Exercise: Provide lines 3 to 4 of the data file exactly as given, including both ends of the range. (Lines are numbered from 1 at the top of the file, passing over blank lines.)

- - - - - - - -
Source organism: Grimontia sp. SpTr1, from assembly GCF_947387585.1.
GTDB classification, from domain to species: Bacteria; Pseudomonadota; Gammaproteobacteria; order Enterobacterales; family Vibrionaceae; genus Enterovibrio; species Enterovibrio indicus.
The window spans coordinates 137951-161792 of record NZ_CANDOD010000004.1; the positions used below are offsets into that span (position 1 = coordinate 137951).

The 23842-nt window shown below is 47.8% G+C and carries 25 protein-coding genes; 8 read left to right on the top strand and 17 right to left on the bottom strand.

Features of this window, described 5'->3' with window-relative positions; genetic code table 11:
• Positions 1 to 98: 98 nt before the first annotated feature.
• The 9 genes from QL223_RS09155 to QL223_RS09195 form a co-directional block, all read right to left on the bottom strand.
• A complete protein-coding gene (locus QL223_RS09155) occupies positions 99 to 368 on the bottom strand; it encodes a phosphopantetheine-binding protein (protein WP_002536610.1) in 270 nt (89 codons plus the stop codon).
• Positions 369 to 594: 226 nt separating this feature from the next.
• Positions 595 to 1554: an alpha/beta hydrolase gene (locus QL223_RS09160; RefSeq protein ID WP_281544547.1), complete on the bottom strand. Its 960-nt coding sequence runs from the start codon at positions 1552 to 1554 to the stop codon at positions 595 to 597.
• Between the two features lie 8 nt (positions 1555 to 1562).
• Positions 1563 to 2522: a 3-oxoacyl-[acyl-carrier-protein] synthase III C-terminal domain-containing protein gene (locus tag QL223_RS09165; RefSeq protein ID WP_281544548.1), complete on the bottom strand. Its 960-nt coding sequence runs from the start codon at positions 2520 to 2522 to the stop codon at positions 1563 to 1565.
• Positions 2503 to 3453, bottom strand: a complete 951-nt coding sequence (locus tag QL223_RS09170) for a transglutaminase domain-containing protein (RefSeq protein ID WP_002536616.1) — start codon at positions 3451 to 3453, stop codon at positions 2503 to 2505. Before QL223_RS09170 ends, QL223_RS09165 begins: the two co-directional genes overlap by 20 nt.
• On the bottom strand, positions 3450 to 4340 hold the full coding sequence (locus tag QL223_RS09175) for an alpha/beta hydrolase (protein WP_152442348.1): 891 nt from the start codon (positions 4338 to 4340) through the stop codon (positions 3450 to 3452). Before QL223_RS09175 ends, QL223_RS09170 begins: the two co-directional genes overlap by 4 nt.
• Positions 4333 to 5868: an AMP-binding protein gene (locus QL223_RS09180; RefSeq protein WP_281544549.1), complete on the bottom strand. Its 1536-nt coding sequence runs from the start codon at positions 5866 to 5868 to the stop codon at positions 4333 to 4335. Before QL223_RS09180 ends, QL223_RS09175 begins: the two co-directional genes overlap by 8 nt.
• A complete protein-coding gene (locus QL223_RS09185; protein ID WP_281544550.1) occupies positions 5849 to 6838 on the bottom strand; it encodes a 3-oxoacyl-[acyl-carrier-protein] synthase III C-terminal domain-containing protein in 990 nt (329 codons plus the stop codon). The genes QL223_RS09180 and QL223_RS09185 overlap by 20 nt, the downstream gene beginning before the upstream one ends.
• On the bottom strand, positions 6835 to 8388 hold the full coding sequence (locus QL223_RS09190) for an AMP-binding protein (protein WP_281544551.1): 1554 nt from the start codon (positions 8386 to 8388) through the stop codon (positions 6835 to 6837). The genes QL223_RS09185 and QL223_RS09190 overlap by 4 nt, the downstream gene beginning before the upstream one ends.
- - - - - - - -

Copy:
The window spans coordinates 137951-161792 of record NZ_CANDOD010000004.1; the positions used below are offsets into that span (position 1 = coordinate 137951).

The 23842-nt window shown below is 47.8% G+C and carries 25 protein-coding genes; 8 read left to right on the top strand and 17 right to left on the bottom strand.